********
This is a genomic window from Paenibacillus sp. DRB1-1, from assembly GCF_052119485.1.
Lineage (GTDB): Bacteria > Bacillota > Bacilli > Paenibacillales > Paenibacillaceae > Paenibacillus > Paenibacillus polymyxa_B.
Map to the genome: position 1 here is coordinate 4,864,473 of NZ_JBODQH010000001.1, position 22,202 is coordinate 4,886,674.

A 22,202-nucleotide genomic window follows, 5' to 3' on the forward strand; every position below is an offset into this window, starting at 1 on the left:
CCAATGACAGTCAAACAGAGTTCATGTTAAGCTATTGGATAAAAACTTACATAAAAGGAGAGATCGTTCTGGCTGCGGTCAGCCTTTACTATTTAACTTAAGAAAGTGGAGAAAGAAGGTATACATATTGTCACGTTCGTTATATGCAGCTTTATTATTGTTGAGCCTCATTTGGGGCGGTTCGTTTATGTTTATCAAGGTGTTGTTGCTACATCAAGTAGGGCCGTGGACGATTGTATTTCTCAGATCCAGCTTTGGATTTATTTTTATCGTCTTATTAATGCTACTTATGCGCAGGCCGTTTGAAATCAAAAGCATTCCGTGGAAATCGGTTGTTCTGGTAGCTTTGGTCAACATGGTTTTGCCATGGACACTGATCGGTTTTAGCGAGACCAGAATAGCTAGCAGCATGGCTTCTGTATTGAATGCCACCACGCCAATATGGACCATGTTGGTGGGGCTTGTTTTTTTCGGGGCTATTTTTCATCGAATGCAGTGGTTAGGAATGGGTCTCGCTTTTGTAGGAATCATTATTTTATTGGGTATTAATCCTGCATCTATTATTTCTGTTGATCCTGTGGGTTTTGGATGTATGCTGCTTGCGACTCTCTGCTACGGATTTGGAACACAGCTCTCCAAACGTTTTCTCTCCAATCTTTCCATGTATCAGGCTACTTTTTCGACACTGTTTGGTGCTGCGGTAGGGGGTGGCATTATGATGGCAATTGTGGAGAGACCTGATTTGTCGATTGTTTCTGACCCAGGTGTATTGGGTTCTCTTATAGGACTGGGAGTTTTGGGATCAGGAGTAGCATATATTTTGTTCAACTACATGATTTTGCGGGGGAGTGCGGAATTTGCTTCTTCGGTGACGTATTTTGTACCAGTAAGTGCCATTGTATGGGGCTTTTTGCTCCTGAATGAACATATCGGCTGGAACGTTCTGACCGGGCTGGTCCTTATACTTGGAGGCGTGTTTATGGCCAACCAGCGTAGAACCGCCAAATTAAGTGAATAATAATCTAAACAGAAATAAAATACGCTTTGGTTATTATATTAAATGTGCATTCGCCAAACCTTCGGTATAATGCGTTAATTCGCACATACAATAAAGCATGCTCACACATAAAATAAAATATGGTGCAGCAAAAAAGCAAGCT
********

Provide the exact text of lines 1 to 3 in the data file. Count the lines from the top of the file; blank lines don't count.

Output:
This is a genomic window from Paenibacillus sp. DRB1-1, from assembly GCF_052119485.1.
Lineage (GTDB): Bacteria > Bacillota > Bacilli > Paenibacillales > Paenibacillaceae > Paenibacillus > Paenibacillus polymyxa_B.
Map to the genome: position 1 here is coordinate 4,864,473 of NZ_JBODQH010000001.1, position 22,202 is coordinate 4,886,674.